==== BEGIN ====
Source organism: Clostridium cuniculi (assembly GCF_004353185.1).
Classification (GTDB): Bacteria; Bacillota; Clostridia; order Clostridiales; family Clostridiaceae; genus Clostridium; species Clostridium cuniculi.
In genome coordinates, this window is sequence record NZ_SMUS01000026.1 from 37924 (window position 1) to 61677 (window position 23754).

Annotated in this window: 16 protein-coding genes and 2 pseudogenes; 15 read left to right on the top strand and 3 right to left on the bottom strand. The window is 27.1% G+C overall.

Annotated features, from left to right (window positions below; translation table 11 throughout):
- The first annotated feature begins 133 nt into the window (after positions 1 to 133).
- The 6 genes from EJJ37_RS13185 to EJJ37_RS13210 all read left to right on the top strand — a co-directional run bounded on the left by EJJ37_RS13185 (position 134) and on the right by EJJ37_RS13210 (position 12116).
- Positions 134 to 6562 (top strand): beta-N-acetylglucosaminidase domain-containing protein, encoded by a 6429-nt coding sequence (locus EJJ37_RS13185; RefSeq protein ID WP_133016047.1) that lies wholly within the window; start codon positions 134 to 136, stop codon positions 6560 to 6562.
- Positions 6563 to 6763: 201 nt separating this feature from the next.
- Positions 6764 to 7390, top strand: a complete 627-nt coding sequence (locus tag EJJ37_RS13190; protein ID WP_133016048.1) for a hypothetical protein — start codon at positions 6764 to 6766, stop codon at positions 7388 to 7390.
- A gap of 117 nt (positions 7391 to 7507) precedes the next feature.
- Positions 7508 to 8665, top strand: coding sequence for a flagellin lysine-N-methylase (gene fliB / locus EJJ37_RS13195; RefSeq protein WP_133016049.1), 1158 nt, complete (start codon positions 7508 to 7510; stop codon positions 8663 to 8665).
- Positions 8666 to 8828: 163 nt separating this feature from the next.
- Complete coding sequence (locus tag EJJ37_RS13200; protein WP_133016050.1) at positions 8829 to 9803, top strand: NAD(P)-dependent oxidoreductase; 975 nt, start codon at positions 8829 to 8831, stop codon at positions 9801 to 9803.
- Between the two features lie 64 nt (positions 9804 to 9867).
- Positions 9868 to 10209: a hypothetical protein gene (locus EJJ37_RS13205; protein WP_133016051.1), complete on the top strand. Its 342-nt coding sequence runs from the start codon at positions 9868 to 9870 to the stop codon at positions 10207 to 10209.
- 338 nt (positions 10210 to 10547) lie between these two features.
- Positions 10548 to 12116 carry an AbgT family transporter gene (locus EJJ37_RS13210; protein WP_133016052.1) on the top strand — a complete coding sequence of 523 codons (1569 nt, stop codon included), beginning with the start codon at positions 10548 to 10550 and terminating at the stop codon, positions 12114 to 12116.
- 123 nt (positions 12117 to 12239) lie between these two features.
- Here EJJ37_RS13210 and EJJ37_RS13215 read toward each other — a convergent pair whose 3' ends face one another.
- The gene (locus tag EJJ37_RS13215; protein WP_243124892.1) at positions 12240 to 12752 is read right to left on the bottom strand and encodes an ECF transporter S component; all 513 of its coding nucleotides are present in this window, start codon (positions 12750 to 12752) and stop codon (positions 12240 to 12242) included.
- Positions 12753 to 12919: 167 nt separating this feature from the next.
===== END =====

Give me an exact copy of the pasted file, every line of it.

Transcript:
Source organism: Clostridium cuniculi (assembly GCF_004353185.1).
Classification (GTDB): Bacteria; Bacillota; Clostridia; order Clostridiales; family Clostridiaceae; genus Clostridium; species Clostridium cuniculi.
In genome coordinates, this window is sequence record NZ_SMUS01000026.1 from 37924 (window position 1) to 61677 (window position 23754).

Annotated in this window: 16 protein-coding genes and 2 pseudogenes; 15 read left to right on the top strand and 3 right to left on the bottom strand. The window is 27.1% G+C overall.

Annotated features, from left to right (window positions below; translation table 11 throughout):
- The first annotated feature begins 133 nt into the window (after positions 1 to 133).
- The 6 genes from EJJ37_RS13185 to EJJ37_RS13210 all read left to right on the top strand — a co-directional run bounded on the left by EJJ37_RS13185 (position 134) and on the right by EJJ37_RS13210 (position 12116).
- Positions 134 to 6562 (top strand): beta-N-acetylglucosaminidase domain-containing protein, encoded by a 6429-nt coding sequence (locus EJJ37_RS13185; RefSeq protein ID WP_133016047.1) that lies wholly within the window; start codon positions 134 to 136, stop codon positions 6560 to 6562.
- Positions 6563 to 6763: 201 nt separating this feature from the next.
- Positions 6764 to 7390, top strand: a complete 627-nt coding sequence (locus tag EJJ37_RS13190; protein ID WP_133016048.1) for a hypothetical protein — start codon at positions 6764 to 6766, stop codon at positions 7388 to 7390.
- A gap of 117 nt (positions 7391 to 7507) precedes the next feature.
- Positions 7508 to 8665, top strand: coding sequence for a flagellin lysine-N-methylase (gene fliB / locus EJJ37_RS13195; RefSeq protein WP_133016049.1), 1158 nt, complete (start codon positions 7508 to 7510; stop codon positions 8663 to 8665).
- Positions 8666 to 8828: 163 nt separating this feature from the next.
- Complete coding sequence (locus tag EJJ37_RS13200; protein WP_133016050.1) at positions 8829 to 9803, top strand: NAD(P)-dependent oxidoreductase; 975 nt, start codon at positions 8829 to 8831, stop codon at positions 9801 to 9803.
- Between the two features lie 64 nt (positions 9804 to 9867).
- Positions 9868 to 10209: a hypothetical protein gene (locus EJJ37_RS13205; protein WP_133016051.1), complete on the top strand. Its 342-nt coding sequence runs from the start codon at positions 9868 to 9870 to the stop codon at positions 10207 to 10209.
- 338 nt (positions 10210 to 10547) lie between these two features.
- Positions 10548 to 12116 carry an AbgT family transporter gene (locus EJJ37_RS13210; protein WP_133016052.1) on the top strand — a complete coding sequence of 523 codons (1569 nt, stop codon included), beginning with the start codon at positions 10548 to 10550 and terminating at the stop codon, positions 12114 to 12116.
- 123 nt (positions 12117 to 12239) lie between these two features.
- Here EJJ37_RS13210 and EJJ37_RS13215 read toward each other — a convergent pair whose 3' ends face one another.
- The gene (locus tag EJJ37_RS13215; protein WP_243124892.1) at positions 12240 to 12752 is read right to left on the bottom strand and encodes an ECF transporter S component; all 513 of its coding nucleotides are present in this window, start codon (positions 12750 to 12752) and stop codon (positions 12240 to 12242) included.
- Positions 12753 to 12919: 167 nt separating this feature from the next.